There aren't many friends that I've written about on my blog by name, but my friend Cara is one of them. I wrote about her and her husband's Xtracycle, about visiting them in their teeny tiny home, and shared a guest post that she wrote about how they made living in a teeny tiny home work for them.
When you become well known for something rare and considered extreme by many, and then your lifestyle changes, it makes people curious about why your lifestyle changed, and how you're adjusting to it. In that spirit, here's a guest post Cara wrote about why and how they moved to a larger home. Their home, now, is even bigger than my home!
Just a note- Cara wrote this a little while ago, but took some time to get it to me, as she had a healthy beautiful baby girl in March, who has been keeping her busy.
Tiny House Living: An Update
When I last wrote of how we made tiny house living work, we had a very different living situation. My husband worked in the city and it made sense to stay where he could bike to work for free rather than have to spend money on a cab or bus. As I mentioned in that other post, I needed to be in the city for medical reasons that thankfully are no longer relevant. And, because my husband's job promoted him and gave him a raise, which included free use of a car, we were no longer bound to bus schedules or ability to bike.
So we moved out of the city.
We're now in a suburb about 45 minutes away from the city (maybe up to an hour and a half by car in rush hour), and from our 270-foot, 700-dollar apartment in the city, we have moved to a two-bedroom apartment that is 592 square feet, for exactly the same rent, 700 dollars! We are probably spending a bit more on communal building maintenance fees, but that may honestly be mitigated by things like less spent on electricity (every room in this house has windows! In our old place the bedroom didn't have any, so if I wanted to be there, ever, I needed to turn on the light) and groceries (I remember noting that mayonnaise was something like 75 cents cheaper here than there, and even within the suburb itself, because there are two grocery stores in easy walking distance rather than the one I had before, I can do a lot more price-comparison).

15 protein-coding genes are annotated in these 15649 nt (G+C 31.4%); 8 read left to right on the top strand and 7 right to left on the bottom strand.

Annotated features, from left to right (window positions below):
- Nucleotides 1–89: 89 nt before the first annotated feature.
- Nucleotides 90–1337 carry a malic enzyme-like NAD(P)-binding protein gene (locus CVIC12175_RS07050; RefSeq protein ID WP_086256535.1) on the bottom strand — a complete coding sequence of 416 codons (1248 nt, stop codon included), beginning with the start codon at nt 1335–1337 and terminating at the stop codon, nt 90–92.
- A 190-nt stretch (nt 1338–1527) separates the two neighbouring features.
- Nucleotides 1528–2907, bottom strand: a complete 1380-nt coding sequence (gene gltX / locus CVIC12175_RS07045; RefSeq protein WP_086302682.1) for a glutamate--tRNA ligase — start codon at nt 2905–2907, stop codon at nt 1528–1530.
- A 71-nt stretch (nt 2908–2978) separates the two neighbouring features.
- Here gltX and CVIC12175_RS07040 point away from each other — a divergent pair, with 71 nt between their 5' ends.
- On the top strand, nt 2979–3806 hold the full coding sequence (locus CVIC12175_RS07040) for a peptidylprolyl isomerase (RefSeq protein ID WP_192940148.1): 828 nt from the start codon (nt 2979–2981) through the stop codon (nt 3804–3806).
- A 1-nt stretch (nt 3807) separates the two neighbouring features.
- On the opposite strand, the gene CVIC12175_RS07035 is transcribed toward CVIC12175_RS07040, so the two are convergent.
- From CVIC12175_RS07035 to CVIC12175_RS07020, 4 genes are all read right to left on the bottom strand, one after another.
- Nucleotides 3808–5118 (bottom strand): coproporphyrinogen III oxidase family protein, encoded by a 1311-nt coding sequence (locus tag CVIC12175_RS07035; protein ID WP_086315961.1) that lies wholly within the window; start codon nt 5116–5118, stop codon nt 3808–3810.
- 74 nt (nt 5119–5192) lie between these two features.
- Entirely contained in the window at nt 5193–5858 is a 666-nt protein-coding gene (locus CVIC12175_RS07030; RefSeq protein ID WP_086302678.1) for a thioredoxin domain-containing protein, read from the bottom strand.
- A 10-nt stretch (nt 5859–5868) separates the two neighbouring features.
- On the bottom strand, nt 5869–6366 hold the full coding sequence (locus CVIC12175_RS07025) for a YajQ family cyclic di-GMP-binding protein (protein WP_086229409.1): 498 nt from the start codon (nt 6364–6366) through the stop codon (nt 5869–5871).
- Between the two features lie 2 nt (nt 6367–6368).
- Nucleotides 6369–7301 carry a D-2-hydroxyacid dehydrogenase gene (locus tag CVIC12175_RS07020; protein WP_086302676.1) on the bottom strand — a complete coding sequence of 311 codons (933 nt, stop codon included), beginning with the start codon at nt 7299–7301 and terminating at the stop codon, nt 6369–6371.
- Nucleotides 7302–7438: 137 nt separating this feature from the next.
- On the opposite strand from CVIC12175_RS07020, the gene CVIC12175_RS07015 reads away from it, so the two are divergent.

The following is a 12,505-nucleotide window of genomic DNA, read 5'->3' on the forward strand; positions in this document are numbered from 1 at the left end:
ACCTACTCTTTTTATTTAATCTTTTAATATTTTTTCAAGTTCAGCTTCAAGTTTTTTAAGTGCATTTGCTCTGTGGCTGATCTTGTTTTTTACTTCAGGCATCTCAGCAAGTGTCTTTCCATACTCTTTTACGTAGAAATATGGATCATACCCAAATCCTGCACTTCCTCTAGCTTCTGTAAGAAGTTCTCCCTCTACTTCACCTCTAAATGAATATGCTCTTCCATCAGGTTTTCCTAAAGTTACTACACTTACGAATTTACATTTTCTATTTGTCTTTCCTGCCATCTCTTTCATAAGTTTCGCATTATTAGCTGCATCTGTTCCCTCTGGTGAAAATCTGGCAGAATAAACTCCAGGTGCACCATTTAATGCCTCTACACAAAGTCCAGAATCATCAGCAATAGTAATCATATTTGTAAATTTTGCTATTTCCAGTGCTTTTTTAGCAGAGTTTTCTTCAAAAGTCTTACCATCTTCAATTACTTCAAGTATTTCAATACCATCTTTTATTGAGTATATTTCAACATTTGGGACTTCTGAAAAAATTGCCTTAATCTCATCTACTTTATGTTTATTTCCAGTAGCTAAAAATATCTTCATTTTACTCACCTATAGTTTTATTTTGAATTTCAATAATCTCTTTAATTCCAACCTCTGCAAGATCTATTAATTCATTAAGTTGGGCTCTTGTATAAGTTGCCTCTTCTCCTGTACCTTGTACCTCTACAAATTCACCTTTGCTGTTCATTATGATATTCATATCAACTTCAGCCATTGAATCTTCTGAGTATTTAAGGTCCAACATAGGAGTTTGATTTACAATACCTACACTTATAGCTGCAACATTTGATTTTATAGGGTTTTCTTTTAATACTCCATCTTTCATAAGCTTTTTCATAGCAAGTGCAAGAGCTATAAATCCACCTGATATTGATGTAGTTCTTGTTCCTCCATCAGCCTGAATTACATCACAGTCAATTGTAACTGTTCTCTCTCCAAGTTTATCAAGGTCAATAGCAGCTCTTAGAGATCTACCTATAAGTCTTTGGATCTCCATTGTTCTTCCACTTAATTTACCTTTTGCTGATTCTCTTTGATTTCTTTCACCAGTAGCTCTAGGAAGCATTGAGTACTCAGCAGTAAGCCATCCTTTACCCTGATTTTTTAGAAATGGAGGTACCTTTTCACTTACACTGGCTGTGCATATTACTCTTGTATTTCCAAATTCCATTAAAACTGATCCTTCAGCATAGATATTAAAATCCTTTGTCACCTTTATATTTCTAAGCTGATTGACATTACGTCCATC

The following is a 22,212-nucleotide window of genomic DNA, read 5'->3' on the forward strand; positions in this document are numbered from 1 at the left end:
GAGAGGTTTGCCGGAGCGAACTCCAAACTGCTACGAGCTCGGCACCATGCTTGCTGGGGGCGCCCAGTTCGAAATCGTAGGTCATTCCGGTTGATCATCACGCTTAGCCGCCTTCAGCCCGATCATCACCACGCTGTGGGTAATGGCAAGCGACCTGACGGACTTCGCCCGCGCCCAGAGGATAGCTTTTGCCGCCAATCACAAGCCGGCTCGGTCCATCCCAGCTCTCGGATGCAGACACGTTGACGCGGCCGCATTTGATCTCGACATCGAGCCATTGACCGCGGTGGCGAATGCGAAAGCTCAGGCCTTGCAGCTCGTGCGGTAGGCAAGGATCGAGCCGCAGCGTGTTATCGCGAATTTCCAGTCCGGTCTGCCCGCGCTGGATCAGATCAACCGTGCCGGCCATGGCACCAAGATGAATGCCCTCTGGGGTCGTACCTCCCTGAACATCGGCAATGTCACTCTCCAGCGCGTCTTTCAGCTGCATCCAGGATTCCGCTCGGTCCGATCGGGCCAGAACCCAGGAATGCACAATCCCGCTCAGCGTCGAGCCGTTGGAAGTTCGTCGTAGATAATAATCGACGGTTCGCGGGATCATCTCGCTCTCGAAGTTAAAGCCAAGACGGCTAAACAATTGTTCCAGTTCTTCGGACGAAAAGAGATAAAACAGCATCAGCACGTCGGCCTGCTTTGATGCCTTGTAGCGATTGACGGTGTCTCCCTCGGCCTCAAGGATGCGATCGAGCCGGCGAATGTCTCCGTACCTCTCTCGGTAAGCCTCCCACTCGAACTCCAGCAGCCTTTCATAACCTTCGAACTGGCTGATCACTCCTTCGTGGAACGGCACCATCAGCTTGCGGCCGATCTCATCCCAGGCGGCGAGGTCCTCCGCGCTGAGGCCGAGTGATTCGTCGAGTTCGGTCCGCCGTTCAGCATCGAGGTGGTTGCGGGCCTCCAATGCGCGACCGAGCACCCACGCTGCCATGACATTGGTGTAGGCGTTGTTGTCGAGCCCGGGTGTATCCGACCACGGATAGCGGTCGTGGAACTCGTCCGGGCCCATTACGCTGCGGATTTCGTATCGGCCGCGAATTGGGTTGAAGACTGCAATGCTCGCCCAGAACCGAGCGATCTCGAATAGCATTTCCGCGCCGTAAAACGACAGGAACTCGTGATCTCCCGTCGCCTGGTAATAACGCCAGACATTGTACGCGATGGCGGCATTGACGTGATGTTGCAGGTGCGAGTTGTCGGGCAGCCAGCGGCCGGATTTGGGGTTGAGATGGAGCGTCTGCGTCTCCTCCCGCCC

Naturally, moving itself is expensive, but we did what we could to cut costs. One of the biggest expenses, of course, is furnishing a much bigger apartment. My husband built bookshelves, for the third time since we've been married, and our landlady gave us a recliner and a bedside table. We dumpster-dived a second clothes rack, so now I can cycle laundry more efficiently, setting up both clothes racks in the second bedroom. The biggest expense, I think, other than the moving itself, was that we finally bought a couch, and I splurged on that rather than finding a used one for free or cheap because the one we found online during a sale was the same one my husband had had when he was younger, and he really liked it, and I wanted him to be able to have it again.
The best part of why we chose to move to a bigger place, rather than finding another tiny house for much cheaper than 700 dollars, is that we're expecting! That, more than anything, was why I wanted to move specifically to this community: our neighbors in our old place were perfectly nice, but all older and non-English-speaking (and not all of them spoke English or the local language!). I found during our time there that an “older” community just doesn't have some of the same conveniences that communities like this one, or Penny's, has. There are email lists here, and Facebook groups, where people are always giving things away for free or wanting to trade things, and hardly a day goes by that I don't see a “meal train” set up for a family who just had a baby or something. So, by moving to where I can easily find free things online, I've picked up a crib, mattress, sheets, changing table, bouncer, and a few different baby carriers (plus Penny's cloth diapers, of course!). I won't have to cook much or rely on expensive convenience food when the baby gets here.
And when I'm ready to look for a job again (mine ended for reasons beyond my control and I haven't been able to look for a new one just now), I'll have a lot more options, especially since I'll want to be home with my baby if I can, and there are any number of English-speakers here who might want to pay me to watch their babies in addition to my own, which I wouldn't have had space for in any of my previous apartments. Or I could work online from home again, and be able to save money that I couldn't save before, since I always needed the light on if I was working after sunset (which most of these jobs require). And if I wanted to work out of the house, there are any number of English-speakers who I could work for, and I could stick to morning hours and have my husband take care of the baby before he starts his shift in the afternoon, and then we're not spending money on babysitting.
It's actually kind of weird to have this much space. Penny told me once that if she had to choose one thing to associate with me, it would be tiny house living, since that's all I've ever had in the nearly five years I've been married (and she met me at my wedding). So by moving to what a lot of people would call a regular-sized place, or maybe even small by some people's standards, I feel like I've lost part of my identity! But I know this is what's best for us right now.